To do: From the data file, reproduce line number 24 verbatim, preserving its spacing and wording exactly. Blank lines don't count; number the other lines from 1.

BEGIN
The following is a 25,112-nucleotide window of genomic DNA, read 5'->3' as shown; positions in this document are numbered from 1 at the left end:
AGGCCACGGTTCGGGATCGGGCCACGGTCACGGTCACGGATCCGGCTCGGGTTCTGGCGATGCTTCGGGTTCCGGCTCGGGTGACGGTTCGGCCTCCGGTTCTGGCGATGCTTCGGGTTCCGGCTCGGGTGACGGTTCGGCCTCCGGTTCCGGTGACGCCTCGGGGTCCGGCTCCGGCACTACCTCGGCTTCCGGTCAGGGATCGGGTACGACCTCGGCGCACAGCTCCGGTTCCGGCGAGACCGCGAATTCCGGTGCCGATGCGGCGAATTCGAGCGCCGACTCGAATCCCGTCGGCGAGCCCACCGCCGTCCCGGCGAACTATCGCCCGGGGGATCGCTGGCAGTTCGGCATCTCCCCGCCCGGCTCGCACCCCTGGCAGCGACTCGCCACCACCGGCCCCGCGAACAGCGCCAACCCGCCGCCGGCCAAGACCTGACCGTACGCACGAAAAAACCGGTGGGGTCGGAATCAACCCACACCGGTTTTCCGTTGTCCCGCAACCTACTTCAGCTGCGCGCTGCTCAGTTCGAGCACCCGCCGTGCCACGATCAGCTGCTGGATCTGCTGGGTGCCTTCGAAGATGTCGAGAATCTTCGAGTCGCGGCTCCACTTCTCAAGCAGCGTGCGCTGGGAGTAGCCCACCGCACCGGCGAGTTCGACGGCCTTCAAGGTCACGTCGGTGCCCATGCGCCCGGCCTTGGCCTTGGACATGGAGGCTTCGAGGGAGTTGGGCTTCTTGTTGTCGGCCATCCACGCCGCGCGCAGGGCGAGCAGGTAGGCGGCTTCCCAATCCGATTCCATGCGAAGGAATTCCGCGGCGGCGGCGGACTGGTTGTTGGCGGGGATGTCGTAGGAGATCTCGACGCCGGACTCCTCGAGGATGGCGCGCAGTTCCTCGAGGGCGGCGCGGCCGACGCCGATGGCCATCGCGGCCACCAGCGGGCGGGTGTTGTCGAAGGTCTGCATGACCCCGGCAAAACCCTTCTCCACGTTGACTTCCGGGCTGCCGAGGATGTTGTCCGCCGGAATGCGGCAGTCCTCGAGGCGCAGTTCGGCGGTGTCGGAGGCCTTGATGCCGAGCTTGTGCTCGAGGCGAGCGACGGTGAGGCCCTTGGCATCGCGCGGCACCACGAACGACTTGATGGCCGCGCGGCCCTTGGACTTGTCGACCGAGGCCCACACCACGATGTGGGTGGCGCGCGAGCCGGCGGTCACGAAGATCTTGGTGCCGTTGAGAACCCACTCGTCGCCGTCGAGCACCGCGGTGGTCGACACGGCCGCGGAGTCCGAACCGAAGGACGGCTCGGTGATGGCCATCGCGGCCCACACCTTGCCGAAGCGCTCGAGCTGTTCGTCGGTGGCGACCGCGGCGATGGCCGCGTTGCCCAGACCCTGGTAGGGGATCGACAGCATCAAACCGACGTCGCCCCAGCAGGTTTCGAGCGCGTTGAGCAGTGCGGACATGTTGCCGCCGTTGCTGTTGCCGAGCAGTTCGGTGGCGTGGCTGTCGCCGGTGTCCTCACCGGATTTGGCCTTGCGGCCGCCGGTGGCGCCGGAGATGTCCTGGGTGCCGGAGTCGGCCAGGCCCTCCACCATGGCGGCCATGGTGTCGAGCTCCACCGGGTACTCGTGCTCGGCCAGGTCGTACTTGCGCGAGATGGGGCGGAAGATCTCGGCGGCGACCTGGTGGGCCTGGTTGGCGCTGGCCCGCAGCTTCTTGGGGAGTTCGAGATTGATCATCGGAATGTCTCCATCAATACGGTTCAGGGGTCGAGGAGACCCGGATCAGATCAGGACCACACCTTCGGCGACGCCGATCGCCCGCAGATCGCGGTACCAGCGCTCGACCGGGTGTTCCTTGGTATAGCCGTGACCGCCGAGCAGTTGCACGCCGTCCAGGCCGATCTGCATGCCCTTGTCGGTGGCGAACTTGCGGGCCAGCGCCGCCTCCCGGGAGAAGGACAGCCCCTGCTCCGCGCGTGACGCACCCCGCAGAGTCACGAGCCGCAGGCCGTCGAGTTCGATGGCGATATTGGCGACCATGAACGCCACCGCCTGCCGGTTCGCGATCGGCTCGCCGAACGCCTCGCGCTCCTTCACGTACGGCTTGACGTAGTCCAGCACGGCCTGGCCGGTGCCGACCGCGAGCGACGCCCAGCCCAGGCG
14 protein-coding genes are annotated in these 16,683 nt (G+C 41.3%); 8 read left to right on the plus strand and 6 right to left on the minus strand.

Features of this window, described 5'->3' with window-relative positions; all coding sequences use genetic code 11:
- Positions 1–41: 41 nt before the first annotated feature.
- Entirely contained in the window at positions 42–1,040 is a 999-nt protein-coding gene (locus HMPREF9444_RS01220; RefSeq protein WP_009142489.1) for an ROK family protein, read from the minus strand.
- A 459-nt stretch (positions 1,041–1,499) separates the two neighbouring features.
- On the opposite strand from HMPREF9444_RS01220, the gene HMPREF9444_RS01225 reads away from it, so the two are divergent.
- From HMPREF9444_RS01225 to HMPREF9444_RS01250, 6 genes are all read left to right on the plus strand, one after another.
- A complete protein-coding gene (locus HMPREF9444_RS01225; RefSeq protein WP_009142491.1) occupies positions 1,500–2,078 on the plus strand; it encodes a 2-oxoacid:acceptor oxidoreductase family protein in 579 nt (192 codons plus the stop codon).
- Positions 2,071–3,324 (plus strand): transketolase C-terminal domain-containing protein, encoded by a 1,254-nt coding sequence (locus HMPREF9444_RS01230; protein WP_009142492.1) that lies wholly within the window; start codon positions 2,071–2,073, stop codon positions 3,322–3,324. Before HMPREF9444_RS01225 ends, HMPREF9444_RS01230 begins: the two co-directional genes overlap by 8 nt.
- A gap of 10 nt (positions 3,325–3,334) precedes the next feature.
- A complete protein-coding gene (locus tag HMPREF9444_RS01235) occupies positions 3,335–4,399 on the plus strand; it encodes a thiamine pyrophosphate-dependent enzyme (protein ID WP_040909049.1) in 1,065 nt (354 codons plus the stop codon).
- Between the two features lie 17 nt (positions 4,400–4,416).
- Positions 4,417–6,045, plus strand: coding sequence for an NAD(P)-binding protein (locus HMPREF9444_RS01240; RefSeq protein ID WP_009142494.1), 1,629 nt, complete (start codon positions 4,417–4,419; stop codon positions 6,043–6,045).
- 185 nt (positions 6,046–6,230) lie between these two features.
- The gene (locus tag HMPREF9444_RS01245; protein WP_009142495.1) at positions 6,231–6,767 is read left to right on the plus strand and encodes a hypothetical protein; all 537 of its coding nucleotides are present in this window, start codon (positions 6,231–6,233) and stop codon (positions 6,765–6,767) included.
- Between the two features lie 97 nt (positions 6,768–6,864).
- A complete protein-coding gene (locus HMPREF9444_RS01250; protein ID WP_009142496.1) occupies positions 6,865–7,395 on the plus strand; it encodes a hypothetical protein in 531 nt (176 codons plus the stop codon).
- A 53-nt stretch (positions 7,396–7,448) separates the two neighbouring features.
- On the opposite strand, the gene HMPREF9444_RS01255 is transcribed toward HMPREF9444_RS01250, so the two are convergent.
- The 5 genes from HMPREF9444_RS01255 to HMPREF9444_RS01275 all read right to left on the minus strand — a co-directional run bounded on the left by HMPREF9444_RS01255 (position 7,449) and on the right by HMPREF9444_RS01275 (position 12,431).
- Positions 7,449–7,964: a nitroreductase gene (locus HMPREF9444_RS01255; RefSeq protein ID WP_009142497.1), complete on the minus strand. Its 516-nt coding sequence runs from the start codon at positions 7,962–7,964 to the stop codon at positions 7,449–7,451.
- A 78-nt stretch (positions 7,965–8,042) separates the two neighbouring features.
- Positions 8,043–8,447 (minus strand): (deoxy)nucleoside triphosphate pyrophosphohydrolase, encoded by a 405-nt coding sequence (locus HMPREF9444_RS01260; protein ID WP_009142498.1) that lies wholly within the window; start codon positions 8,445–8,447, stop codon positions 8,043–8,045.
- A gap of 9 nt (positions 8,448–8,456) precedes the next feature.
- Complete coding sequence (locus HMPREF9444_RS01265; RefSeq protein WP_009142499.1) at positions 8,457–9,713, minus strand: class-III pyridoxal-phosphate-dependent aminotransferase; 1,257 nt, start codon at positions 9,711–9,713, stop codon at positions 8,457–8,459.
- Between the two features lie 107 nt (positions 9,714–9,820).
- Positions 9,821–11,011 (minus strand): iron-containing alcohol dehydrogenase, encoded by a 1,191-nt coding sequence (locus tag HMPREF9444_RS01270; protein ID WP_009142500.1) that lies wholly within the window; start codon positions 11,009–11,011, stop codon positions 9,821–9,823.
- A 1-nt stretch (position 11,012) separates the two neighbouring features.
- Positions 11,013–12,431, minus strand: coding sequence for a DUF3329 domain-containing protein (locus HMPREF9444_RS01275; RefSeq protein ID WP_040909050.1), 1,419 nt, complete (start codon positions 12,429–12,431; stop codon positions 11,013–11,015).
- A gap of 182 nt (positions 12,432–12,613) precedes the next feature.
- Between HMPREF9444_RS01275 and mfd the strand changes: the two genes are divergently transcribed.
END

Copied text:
- A 78-nt stretch (positions 7,965–8,042) separates the two neighbouring features.